We are thoughtbot. We have worked with hundreds of product teams all over the world, from individual founders who are self-funded, to large multi-national organizations. We have also created our own products and dozens of open source libraries.
This is our playbook. It details how we make successful web and mobile products, and also how we run our company. It's filled with things we've learned based on our own experience and study of others' experiences.
It is a living document that everyone at thoughtbot can edit in a private GitHub repo.
We've made the playbook free and licensed it as Creative Commons Attribution-NonCommercial so you may learn from, or use, our tactics in your own company. While our "plays" have worked for us, we trust your judgment over ours to decide which tools and techniques might work for you, too.
Product Design Sprint
All our projects are design-led, starting with post-its and sketching, ending with design implemented as code in the app. We use design sprints and user research to understand our client's problems, validate assumptions about the products, and build products that are user-centered.
One of our primary process goals is to make frequent, small releases of our working software. We do through frequent communication and weekly iterations on a product.
- Processes need to adapt to the needs of the product and team
- Daily standups build trust and maintain momentum
- Nothing beats in-person communication
- Manage priorities and visualize progress with a lightweight process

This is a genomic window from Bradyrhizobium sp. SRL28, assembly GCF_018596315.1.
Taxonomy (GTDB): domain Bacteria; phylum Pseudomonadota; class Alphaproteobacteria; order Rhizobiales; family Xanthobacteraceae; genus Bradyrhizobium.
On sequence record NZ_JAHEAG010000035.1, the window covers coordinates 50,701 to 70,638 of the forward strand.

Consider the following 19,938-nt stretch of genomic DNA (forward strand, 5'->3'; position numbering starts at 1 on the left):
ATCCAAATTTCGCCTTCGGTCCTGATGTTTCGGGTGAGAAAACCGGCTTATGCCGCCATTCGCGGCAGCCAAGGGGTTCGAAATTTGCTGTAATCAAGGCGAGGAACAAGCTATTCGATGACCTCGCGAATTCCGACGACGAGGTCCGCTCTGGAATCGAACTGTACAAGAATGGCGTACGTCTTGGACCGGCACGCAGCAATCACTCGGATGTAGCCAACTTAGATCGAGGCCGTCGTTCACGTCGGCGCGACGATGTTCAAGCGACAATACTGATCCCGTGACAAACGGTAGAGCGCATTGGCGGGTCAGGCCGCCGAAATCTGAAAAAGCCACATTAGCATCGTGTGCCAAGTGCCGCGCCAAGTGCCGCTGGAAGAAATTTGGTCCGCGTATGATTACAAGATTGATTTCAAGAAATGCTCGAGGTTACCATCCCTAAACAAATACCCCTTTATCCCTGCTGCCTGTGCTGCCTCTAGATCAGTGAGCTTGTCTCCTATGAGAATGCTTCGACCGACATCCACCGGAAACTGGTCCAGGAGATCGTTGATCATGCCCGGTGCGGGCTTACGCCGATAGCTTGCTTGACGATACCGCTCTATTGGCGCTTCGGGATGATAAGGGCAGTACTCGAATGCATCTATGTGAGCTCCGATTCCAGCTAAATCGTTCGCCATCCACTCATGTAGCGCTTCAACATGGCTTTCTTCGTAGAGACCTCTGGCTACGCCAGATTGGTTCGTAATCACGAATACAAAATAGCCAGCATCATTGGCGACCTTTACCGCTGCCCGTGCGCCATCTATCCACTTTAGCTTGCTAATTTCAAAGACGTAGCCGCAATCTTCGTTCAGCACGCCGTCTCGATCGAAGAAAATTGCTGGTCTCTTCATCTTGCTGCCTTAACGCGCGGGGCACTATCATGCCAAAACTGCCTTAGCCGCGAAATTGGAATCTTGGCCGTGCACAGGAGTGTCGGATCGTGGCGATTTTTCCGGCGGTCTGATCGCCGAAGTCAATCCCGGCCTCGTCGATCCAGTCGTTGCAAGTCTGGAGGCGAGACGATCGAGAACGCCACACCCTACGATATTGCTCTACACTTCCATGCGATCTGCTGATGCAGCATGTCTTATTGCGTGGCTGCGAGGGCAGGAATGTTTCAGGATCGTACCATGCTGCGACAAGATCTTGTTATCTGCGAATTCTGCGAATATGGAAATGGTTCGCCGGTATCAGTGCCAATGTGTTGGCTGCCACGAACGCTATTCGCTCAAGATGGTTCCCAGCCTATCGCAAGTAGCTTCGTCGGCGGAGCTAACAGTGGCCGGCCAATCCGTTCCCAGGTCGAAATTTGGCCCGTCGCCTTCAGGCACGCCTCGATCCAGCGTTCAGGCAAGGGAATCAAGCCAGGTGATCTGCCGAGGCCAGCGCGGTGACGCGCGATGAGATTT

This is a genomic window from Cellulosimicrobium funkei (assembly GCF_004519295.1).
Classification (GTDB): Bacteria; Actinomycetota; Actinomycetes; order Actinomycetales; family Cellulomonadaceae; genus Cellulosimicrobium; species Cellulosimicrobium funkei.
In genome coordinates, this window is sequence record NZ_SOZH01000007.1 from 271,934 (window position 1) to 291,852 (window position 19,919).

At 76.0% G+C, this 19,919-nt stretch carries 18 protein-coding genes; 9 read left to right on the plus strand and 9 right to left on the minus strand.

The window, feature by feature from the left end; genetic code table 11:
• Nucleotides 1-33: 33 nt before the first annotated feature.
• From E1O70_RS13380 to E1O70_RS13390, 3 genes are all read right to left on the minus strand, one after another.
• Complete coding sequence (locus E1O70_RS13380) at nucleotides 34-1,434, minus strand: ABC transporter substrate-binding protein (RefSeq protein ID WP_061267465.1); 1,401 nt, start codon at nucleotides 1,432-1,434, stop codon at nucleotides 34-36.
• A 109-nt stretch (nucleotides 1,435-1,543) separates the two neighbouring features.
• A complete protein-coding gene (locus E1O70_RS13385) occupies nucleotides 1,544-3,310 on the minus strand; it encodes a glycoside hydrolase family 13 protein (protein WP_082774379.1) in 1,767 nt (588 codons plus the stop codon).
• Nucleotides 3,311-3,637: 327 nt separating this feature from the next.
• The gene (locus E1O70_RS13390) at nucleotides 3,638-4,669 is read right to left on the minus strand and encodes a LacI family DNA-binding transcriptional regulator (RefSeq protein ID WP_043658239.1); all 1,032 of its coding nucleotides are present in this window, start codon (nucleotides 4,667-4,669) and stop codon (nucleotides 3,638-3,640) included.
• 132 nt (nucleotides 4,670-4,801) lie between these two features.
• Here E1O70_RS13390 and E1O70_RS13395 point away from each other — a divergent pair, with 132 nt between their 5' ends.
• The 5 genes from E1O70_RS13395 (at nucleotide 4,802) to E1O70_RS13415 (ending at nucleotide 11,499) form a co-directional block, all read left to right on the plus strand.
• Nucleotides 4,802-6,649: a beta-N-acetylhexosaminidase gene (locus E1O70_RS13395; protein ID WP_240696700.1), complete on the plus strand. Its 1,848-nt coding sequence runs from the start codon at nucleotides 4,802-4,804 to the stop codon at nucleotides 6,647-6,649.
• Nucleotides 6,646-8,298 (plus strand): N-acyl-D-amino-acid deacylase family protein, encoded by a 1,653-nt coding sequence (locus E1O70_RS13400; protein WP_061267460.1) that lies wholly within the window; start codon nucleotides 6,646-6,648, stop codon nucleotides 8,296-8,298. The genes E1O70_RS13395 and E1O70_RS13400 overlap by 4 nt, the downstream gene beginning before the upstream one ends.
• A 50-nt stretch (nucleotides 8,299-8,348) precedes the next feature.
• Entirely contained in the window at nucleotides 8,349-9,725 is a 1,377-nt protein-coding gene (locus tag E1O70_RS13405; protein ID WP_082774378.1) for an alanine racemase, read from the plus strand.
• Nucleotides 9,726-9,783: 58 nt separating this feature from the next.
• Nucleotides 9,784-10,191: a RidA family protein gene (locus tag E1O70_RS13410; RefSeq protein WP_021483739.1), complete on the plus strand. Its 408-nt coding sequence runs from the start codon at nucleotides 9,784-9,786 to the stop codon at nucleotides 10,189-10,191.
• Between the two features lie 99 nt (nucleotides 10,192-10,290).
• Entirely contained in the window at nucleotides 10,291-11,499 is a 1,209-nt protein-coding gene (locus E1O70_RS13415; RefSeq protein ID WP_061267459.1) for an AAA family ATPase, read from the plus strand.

- Meet weekly to discuss successes, failures, and future plans
- A functioning remote team doesn't happen by accident
Early in a project, we have to decide which platforms we'll use. Which platform depends on our ideas for solving these users' problems. After considering what's best for users, the best tools for us have a strong community, make us happy, and help us create and iterate quickly.
Our human-centered design process is grounded in the principles of Design Thinking. It's the driving force behind our projects and teams. Designers keep this process alive by helping our teams understand user problems and needs. Together, we collaboratively and continuously ideate, build, and learn.
Your laptop is your sword. Don't go into battle without it.
The majority of our development practices were first detailed in Kent Beck's classic Extreme Programming Explained: Embrace Change and in Gerald Weinberg's The Psychology of Computer Programming. We've tried its practices and found that using most of the practices most of the time improves the quality of our work and happiness of our team.
We live in a magical modern era where many problems have already been solved for us. We focus on the core product as much as possible and outsource operations as much as possible to external services.
The difficult part of measuring is deciding what to track. Dave McClure's AARRR framework provides a high-level overview of important metrics. We then use tactics such as event tracking to instrument those metrics.
We believe there is always a better way to do our work, and we want to find it and share it with as many people as possible.